• $\begingroup$ The point is partly that for a field to be called radiative you normally require that it can be sustained for arbitrarily long periods of time, and this is not the case here. Given a specific $b(\mathbf r)$ (where you can essentially ignore the background $a(\mathbf r)$), you have a set time before your sources can't hold it and you need to change the current, which bumps you back to the standard case. If you really don't care about the $t\to\infty$ limit, then yeah, you can run wild with whatever you get, but stuff that requires infinite energy is not considered to be too interesting. $\endgroup$ Jul 13, 2017 at 21:43
  • $\begingroup$ Actually, even if you could build up regions of arbitrary strong charge forever, you still wouldn't get $1/r$ fields if $\partial {\bf J}/\partial t = {\bf 0}$; see my updated answer. $\endgroup$
    – tparker
    Jul 18, 2017 at 5:46

To add to Emilio Pisanty's answer: for the situation you are considering, Jefimenko's equations simplify to

$$ \begin{align} \mathbf{E}(\mathbf{r}, t) &= \frac{1}{4 \pi \epsilon_0} \int \left[ \left(\frac{\rho(\mathbf{r}', t_r)}{|\mathbf{r}-\mathbf{r}'|^3} + \frac{1}{|\mathbf{r}-\mathbf{r}'|^2 c}\frac{\partial \rho(\mathbf{r}', t_r)}{\partial t}\right)(\mathbf{r}-\mathbf{r}') \right] \mathrm{d}^3 \mathbf{r} \\ \mathbf{B}(\mathbf{r}, t) &= \frac{\mu_0}{4 \pi} \int \frac{\mathbf{J}(\mathbf{r}', t_r)}{|\mathbf{r}-\mathbf{r}'|^3} \times (\mathbf{r}-\mathbf{r}') \,\mathrm{d}^3 \mathbf{r} \\ \end{align} $$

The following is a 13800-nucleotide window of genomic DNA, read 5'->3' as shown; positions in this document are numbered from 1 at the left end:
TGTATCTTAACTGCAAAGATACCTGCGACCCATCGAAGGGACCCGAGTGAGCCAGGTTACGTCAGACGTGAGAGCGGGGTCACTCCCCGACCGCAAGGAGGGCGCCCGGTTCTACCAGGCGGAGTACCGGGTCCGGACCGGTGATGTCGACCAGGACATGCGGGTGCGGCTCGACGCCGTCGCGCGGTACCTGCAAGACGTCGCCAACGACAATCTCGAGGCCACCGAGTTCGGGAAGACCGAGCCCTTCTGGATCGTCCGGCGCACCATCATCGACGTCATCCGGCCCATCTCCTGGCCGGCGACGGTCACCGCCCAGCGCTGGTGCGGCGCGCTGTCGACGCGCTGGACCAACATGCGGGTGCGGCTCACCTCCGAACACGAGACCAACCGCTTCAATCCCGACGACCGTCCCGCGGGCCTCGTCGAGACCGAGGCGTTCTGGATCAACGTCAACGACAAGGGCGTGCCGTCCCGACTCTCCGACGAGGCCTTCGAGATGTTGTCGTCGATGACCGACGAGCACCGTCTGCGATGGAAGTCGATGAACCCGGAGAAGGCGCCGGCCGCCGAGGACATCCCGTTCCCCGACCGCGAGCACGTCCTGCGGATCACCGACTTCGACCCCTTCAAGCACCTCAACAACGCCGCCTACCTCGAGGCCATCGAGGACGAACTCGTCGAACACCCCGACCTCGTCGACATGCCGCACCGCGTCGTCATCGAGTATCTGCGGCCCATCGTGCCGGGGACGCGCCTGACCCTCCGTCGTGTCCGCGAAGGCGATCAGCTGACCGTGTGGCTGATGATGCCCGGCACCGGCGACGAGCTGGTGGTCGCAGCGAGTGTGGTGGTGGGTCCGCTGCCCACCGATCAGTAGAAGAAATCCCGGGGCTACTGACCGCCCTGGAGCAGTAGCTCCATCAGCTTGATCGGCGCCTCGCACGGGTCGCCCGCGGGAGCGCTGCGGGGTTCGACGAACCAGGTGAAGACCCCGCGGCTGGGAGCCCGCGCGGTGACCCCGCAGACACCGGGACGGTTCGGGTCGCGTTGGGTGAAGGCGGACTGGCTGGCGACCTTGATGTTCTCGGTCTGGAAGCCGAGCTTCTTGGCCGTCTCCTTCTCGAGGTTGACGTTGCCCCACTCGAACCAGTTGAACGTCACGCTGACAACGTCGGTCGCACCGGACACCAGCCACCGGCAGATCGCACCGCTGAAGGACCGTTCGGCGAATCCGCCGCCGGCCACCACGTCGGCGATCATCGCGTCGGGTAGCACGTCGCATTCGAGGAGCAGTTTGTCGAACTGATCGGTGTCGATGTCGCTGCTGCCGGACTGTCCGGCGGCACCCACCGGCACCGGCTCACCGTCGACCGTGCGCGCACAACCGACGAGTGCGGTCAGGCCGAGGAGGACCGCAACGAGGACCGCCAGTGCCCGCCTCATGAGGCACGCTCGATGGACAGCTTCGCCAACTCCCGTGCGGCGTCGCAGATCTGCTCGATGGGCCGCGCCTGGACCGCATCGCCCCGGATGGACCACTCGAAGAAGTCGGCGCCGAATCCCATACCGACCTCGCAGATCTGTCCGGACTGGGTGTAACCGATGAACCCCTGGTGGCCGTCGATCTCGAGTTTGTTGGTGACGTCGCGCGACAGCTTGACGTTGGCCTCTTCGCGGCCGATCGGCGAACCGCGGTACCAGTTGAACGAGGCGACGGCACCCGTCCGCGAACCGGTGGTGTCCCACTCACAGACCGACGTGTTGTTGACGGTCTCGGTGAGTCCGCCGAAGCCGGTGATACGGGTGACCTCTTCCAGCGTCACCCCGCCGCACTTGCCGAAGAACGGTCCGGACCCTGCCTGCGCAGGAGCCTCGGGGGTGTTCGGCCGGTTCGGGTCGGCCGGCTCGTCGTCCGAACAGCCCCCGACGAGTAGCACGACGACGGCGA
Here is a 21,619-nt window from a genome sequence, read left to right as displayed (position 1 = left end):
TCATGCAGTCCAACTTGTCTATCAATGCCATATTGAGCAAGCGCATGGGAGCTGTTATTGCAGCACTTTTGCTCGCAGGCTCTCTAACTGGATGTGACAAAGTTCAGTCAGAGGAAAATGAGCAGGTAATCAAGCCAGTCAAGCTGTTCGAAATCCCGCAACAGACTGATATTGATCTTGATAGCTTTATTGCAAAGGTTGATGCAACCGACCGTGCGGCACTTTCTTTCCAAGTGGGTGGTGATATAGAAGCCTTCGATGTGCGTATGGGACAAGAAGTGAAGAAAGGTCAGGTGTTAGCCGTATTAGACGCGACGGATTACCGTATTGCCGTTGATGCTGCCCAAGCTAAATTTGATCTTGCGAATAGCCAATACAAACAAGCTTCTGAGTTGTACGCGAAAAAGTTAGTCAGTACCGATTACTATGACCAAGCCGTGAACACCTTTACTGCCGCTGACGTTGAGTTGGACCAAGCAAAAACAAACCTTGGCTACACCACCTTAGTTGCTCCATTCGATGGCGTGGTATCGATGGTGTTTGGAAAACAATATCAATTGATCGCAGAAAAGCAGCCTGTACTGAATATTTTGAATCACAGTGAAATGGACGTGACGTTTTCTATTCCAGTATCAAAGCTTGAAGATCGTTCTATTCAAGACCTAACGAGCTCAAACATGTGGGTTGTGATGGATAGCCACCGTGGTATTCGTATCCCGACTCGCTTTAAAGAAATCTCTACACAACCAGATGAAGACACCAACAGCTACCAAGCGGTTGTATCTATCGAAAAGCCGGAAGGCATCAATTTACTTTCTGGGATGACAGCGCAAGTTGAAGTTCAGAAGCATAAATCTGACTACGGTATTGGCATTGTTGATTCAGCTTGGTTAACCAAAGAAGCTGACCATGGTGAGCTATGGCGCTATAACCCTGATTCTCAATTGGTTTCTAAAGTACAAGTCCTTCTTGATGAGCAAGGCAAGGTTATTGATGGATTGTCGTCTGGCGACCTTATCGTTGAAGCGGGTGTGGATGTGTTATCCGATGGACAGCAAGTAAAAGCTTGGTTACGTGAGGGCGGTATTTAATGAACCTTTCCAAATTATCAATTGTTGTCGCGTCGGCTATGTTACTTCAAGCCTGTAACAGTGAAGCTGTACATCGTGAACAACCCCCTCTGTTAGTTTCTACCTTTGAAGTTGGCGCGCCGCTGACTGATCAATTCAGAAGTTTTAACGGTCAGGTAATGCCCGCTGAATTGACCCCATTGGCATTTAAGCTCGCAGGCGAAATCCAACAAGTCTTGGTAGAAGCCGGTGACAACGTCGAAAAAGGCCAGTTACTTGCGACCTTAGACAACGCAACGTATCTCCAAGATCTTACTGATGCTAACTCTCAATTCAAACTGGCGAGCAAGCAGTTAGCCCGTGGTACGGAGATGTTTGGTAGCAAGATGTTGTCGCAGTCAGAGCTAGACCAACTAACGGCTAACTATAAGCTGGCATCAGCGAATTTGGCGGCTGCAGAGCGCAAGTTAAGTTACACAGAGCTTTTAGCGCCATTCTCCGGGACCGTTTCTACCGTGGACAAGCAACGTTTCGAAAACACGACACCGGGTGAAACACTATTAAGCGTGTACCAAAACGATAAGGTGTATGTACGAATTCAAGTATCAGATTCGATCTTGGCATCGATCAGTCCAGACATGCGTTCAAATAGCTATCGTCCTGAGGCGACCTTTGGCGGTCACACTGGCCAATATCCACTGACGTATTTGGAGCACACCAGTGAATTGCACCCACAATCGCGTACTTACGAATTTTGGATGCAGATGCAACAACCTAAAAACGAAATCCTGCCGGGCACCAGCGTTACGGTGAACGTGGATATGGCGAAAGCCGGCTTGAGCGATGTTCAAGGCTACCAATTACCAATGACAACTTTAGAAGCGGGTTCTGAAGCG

As Emilio points out, if ${\bf J}$ does not depend on time then the continuity equation requires that $\rho$ depends linearly on time. Writing it as $\rho({\bf r'}, t) = a({\bf r'}) + b({\bf r'})\, t$ gives $$ \begin{align*} \mathbf{E}(\mathbf{r}, t) &= \frac{1}{4 \pi \epsilon_0} \int \left[ \left(\frac{a({\bf r'}) + b({\bf r'})\, t_r}{|\mathbf{r}-\mathbf{r}'|^3} + \frac{b({\bf r'})}{|\mathbf{r}-\mathbf{r}'|^2 c}\right)(\mathbf{r}-\mathbf{r}') \right] \mathrm{d}^3 \mathbf{r} \\ &= \frac{1}{4 \pi \epsilon_0} \int \left[ \left(\frac{a({\bf r'}) + b({\bf r'})\, \left(t - \frac{|{\bf r} - {\bf r'}|}{c} \right)}{|\mathbf{r}-\mathbf{r}'|^3} + \frac{b({\bf r'})}{|\mathbf{r}-\mathbf{r}'|^2 c}\right)(\mathbf{r}-\mathbf{r}') \right] \mathrm{d}^3 \mathbf{r} \\ &= \frac{1}{4 \pi \epsilon_0} \int \left[ \left(\frac{a({\bf r'}) + b({\bf r'})\, t}{|\mathbf{r}-\mathbf{r}'|^3}\right)(\mathbf{r}-\mathbf{r}') \right] \mathrm{d}^3 \mathbf{r} \\ &= \frac{1}{4 \pi \epsilon_0} \int \left[ \frac{\rho({\bf r', t})}{|\mathbf{r}-\mathbf{r}'|^3} (\mathbf{r}-\mathbf{r}') \right] \mathrm{d}^3 \mathbf{r}. \end{align*} $$ All retardation effects cancel out, and the electromagnetic fields are given by the usual Coulomb and Biot-Savart laws applied to the instantaneous rather than retarded sources! In particular, they fall of like $1/r^2$, and are not radiative.

  • $\begingroup$ Huh, that's weird. And the same happens for $\mathbf B$? (would upvote again if I could.) $\endgroup$ Jul 18, 2017 at 9:30
  • $\begingroup$ @EmilioPisanty Yes, the $\bf{B}$ fields are only sourced by the currents ${\bf J}$, which don't depend on time, so you get the same answer whether or not you retard the Biot-Savart law. $\endgroup$
    – tparker
    Jul 18, 2017 at 16:26
  • $\begingroup$ Ah yes, of course. Weird little bundle, this one. $\endgroup$ Jul 18, 2017 at 16:46
  • $\begingroup$ @EmilioPisanty There aren't any magnetic monopoles, so technically it's a trivial bundle ;) $\endgroup$
    – tparker
    Jul 18, 2017 at 20:39
  • $\begingroup$ @EmilioPisanty This situation is discussed at the beginning of Section III of aapt.scitation.org/doi/abs/10.1119/1.16589. $\endgroup$
    – tparker
    Dec 29, 2017 at 5:52